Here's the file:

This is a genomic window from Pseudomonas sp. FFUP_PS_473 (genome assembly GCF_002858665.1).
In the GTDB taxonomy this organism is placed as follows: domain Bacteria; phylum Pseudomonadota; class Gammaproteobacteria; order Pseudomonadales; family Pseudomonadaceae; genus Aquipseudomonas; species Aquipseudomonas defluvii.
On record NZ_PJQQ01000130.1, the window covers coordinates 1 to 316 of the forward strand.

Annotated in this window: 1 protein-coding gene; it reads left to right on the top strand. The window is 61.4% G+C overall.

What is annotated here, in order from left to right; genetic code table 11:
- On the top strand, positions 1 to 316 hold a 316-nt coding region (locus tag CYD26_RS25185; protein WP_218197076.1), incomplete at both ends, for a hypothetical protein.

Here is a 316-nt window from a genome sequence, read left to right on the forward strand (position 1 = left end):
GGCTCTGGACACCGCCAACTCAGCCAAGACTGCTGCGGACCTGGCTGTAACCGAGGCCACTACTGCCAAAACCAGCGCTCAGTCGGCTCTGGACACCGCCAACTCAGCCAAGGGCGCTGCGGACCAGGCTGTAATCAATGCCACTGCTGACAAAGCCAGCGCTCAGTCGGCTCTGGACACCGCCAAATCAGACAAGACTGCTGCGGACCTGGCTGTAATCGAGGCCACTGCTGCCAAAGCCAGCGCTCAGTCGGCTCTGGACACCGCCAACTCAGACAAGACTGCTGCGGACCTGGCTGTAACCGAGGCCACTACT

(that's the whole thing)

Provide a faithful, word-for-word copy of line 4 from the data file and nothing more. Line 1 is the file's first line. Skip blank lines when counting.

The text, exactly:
Annotated in this window: 1 protein-coding gene; it reads left to right on the top strand. The window is 61.4% G+C overall.